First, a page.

The nuclear energy issue hangs over Abenomics, the eponymous program aimed at reviving the Japanese economy involving massive monetary easing, fiscal stimulus and an as yet amorphous growth strategy. Team Abe perceives presently idled nuclear energy capacity as a ‘cheap” alternative to imported fossils fuels and crucial to reviving the economy. The nuclear village of pro-nuclear advocates in industry, the bureaucracy and politics sees the reactors as “stranded” investment that needs to be rescued from anti-nuclear public opinion. Moreover, Abe also sees great potential in overseas nuclear power markets and needs reactor restarts to back his sales pitch.
Abe is a longstanding advocate of nuclear power and since assuming the premiership in December 2012 has made no bones about getting as many reactors online as fast as possible, although carefully stating that this is contingent on confirming operational safety. He purged his energy advisory team of anti-nuclear critics and brought back key pro-nuclear architects of Japan’s ambitious national energy strategy in 2010 that called for a significant expansion of Japan’s nuclear energy to 50% of electricity generating capacity by 2030. (Asahi 12/29/2012) In vocally and repeatedly backing reactor restarts, Abe is exerting political pressure on the new nuclear watchdog agency, the Nuclear Regulation Authority (NRA), to facilitate his agenda. During the 2013 Upper House election campaign policy debate, the LDP was the only party to oppose phasing out nuclear energy and sees its solitary position as a badge of responsibility; but on this issue principles owe much to financial interests.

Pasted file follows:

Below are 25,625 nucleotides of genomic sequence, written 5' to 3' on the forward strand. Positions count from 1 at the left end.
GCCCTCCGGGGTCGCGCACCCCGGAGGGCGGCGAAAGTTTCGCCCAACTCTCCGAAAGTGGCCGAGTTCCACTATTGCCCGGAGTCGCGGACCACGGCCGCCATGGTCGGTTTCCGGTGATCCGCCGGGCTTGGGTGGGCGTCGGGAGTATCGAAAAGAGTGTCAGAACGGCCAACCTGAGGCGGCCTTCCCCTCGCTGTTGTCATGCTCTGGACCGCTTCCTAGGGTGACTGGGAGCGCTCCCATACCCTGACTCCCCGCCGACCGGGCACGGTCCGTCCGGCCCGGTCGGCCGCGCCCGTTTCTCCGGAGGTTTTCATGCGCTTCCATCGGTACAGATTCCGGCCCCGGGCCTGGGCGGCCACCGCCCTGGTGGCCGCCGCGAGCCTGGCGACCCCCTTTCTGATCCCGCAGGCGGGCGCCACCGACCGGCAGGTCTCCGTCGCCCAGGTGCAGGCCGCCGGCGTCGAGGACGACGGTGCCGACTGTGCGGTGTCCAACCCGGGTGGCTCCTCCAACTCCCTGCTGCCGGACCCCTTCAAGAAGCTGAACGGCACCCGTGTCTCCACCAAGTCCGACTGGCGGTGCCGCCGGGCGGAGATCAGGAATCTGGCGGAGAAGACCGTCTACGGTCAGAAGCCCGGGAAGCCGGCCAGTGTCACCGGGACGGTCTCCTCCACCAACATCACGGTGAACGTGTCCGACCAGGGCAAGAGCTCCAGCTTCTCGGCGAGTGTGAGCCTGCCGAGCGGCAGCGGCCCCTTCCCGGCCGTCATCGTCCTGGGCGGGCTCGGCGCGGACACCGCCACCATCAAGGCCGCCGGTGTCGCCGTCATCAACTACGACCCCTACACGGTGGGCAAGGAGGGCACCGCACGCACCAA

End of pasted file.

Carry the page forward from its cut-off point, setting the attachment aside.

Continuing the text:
Japan is deeply enmeshed in the global nuclear industrial complex and as such is banking on exports of nuclear power plants. Toshiba owns 87% of Westinghouse while Hitachi and Mitsubishi have tie-ups with GE and Areva meaning that Japanese firms are major players in nuclear energy. Abe has become an active pitchman for Japanese nuclear technology, but if Japan begins phasing out its nuclear reactors, potential clients might look elsewhere. Abe’s growth strategy calls for tripling infrastructure-oriented exports to $300 bn by 2020, and nuclear technology exports are key to achieving this target. Earlier this year Japan (with French companies) secured a long-term $22 billion contract with Turkey (a quake prone country). It has also signed a nuclear technology agreement with the United Arab Emirates and is eyeing sales to Brazil and Saudi Arabia. Negotiations are also ongoing with India to enable Japan to sell its technology there and Abe lobbied hard on behalf of Japan’s nuclear exporters at a June 2013 central European summit of the Visegrad countries (the Czech Republic, Hungary, Poland and Slovakia) He also signed an agreement with France in June 2013 to deepen cooperation on nuclear exports. (The Diplomat 7/3/2013)